If you’re like me, you hate lugging a traditional diaper bag around in addition to a handbag.
Something about all the pockets and compartments and giant multi-colored polka dot patterns screaming “Look at me! Look at me! I’m a mommy!” just turn me off. Not that there’s anything wrong with motherhood of course, or broadcasting it for that matter, it’s just that the three children trailing behind me at all times are pretty good at screaming that I’m a mom for me.
So, yeah, I’m a mom and I need to carry diapers on my person around the clock. I currently have two children in diapers (although we’re working on changing that with the toddler), so there’s lots and lots of diapers a-changin’ over here.
Over the years, I’ve owned a diaper bag or two or three. Some were very generously given as gifts, others purchased when my first son was born and I was under the assumption that you had to own an actual diaper bag and couldn’t under any circumstances just own a handbag that doubled as a diaper bag. I ended up ditching the diaper bag a couple weeks after my second son was born. They were never big enough or functional enough to hold all the contents of my purse in addition to my baby gear and, as I mentioned, I’ve never liked the idea of having to carry both a handbag and a diaper bag. Plus, their busy, baby-centric patterns always seem to clash with my outfits, unless I live in one solid color and I tend to wear prints.
With my second son, I realized it’s so much easier to streamline the process and pare baby gear down to the essentials. About three years ago, I purchased a giant, slouchy leather handbag with shoulder straps and magnetic closures that I still use daily as a combined handbag and diaper bag. It works perfectly with any outfit, whether the kids are in tow or I’m out solo. If the kids are with me, I just toss in a few toys for the baby, a great oversized cotton, washable clutch I purchased from H&M for like $6.95, which I use for diapers and wipes (it’s so functional, I bought two and use one as a cosmetics bag and you can find similar bags on Etsy) and my trusty nursing cover for feeding on the go. If you’re formula feeding, just use a second cotton clutch to hold bottles (cotton is great because it can be tossed in the washer after any bottle leakage and it’s more eco-friendly than using plastic bags).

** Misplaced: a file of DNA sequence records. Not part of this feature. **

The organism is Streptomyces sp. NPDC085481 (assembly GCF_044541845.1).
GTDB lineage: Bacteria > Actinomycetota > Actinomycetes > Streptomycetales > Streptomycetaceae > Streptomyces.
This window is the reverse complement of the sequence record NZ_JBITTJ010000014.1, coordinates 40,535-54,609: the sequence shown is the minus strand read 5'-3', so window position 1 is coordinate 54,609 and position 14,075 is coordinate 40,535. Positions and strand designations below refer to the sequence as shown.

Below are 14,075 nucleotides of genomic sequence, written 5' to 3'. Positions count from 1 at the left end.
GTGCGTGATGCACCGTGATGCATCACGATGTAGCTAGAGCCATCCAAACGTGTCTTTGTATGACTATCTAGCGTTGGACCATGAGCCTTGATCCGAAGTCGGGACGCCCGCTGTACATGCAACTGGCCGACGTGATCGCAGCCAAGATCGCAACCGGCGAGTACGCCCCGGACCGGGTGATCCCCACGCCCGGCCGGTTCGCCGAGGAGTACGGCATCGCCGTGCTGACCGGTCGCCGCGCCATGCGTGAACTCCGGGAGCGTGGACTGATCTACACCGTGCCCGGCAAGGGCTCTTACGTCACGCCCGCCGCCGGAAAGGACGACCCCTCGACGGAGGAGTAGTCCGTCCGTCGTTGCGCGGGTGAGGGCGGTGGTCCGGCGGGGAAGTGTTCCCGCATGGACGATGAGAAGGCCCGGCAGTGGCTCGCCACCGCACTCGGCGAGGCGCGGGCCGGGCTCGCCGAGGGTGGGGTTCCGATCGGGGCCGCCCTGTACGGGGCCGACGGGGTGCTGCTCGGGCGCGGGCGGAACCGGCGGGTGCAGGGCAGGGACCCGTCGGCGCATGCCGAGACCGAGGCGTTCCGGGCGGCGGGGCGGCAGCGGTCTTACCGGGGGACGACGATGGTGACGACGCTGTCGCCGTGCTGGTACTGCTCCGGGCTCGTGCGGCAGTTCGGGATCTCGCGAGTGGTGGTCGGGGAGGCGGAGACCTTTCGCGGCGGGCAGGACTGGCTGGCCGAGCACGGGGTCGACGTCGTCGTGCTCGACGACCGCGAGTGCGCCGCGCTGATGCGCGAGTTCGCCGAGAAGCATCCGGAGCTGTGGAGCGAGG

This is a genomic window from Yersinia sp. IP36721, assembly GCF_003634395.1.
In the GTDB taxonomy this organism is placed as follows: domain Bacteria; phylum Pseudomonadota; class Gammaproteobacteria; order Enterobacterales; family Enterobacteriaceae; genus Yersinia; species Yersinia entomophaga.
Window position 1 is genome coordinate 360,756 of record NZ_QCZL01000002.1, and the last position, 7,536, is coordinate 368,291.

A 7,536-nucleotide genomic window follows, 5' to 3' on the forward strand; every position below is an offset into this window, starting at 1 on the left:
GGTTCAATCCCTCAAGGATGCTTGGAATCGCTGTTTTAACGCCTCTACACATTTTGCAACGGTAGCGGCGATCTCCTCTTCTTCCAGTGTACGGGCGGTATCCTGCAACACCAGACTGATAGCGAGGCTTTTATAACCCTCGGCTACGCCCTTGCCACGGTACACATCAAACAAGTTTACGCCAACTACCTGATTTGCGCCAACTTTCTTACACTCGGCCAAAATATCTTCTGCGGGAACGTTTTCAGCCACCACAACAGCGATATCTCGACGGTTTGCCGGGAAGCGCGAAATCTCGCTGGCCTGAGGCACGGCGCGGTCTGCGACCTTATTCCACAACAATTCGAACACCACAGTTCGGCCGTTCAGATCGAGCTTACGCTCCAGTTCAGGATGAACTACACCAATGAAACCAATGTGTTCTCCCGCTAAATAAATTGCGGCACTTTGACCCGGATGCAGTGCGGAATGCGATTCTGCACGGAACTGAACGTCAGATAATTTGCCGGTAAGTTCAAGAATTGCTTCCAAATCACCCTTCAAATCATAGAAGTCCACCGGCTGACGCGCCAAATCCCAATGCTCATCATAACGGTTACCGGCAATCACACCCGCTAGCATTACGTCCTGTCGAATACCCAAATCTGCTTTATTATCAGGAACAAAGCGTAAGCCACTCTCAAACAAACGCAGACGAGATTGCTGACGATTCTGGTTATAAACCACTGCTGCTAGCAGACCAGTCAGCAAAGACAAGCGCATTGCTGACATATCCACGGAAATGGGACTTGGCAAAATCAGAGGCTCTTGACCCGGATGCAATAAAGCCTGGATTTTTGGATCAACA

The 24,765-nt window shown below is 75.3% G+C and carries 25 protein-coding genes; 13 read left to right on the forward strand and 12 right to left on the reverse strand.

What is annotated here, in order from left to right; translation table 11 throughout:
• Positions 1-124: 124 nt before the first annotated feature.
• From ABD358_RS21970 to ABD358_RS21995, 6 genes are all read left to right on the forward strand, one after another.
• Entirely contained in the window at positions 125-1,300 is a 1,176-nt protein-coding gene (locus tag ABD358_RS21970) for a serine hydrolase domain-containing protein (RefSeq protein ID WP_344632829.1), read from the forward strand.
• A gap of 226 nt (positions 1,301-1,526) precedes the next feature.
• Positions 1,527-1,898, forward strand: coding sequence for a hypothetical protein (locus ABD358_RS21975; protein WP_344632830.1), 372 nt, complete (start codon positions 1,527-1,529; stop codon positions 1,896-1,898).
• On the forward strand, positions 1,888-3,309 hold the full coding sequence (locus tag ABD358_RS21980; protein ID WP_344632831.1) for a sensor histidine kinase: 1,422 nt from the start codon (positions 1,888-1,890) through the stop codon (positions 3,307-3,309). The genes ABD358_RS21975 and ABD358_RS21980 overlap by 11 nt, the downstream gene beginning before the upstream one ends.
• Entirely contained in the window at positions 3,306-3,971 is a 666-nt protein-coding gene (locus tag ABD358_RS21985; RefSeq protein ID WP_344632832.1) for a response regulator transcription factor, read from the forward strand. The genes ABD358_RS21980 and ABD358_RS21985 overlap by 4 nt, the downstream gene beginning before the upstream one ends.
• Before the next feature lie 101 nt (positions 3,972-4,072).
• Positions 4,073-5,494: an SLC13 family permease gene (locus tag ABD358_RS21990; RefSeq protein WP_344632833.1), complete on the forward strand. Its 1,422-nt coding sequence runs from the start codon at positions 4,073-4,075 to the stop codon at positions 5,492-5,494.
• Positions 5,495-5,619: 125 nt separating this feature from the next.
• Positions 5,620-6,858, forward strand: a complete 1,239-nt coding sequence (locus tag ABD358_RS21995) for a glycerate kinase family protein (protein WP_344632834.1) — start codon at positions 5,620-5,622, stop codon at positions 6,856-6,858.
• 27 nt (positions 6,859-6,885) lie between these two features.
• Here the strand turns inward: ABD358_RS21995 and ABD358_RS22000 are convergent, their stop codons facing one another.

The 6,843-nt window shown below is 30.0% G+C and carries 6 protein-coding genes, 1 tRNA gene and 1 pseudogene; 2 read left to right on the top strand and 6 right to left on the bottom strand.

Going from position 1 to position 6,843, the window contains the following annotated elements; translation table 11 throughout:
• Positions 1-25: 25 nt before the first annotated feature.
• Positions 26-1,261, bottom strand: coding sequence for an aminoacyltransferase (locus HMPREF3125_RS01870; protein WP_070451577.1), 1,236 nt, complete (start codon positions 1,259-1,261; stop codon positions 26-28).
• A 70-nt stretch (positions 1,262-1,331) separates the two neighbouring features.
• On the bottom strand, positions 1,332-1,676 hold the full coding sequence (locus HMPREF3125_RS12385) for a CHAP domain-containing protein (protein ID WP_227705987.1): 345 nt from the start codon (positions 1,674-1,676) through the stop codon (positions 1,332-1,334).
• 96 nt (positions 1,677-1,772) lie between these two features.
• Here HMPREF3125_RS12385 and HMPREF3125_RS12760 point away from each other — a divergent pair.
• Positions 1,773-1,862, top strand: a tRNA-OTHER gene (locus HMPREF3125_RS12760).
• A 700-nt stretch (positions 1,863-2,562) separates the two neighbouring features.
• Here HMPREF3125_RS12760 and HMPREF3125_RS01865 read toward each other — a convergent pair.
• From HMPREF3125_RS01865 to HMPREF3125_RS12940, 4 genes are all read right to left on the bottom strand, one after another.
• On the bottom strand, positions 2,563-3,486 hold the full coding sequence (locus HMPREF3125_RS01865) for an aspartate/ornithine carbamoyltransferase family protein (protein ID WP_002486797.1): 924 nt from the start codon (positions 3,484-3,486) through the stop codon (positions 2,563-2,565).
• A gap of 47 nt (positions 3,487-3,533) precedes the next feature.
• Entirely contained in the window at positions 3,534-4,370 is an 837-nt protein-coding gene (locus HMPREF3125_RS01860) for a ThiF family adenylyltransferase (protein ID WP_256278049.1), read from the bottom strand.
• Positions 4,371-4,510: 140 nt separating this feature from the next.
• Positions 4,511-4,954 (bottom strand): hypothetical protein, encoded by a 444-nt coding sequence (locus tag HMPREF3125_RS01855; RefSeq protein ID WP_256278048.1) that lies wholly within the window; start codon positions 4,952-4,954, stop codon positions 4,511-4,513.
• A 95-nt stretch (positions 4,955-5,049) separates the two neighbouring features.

I really enjoy the ease of traveling light because — while strapping and unstrapping kids in car seats and strollers a zillion times a day — I just can’t be bogged down by any more stuff. I find that having a large catch-all handbag that can hold both mommy gear and baby gear combined, is essential. In my opinion, there’s really no need to carry two bags.
Here’s my handbag, which I purchased from Banana Republic. It’s still holding up quite well, even after enduring baby spit up, food spatters, spilled juice and an occasional poop explosion over the years:
These are the contents of my
diaper bag handbag on a typical day for the baby: diaper clutch to carry wipes and diapers, toys and teethers, a spare outfit, a portable fruit mash which is great on the go, nursing cover and maybe a light weight muslin blanket (I live in Southern California, so it’s rarely cold and even a lightweight blanket is sometimes overkill):
Recently, I stumbled upon a great tote while cruising Marshalls, which I grabbed for $19.99. I thought it was the perfect bag for an overnight with the kids or as an alternate “diaper bag” to change it up a bit, or when I’m not wearing a pattern it might clash with. It’s extra roomy and sturdy and can basically fit the entire nursery in it:
or at the very least, a 20 pound, 7-month-old baby boy.
So there you have it — the non-diaper bag, diaper bag. Proof that you don’t have to spend a fortune on a fancy baby bag to make traveling with baby stylish, functional and affordable.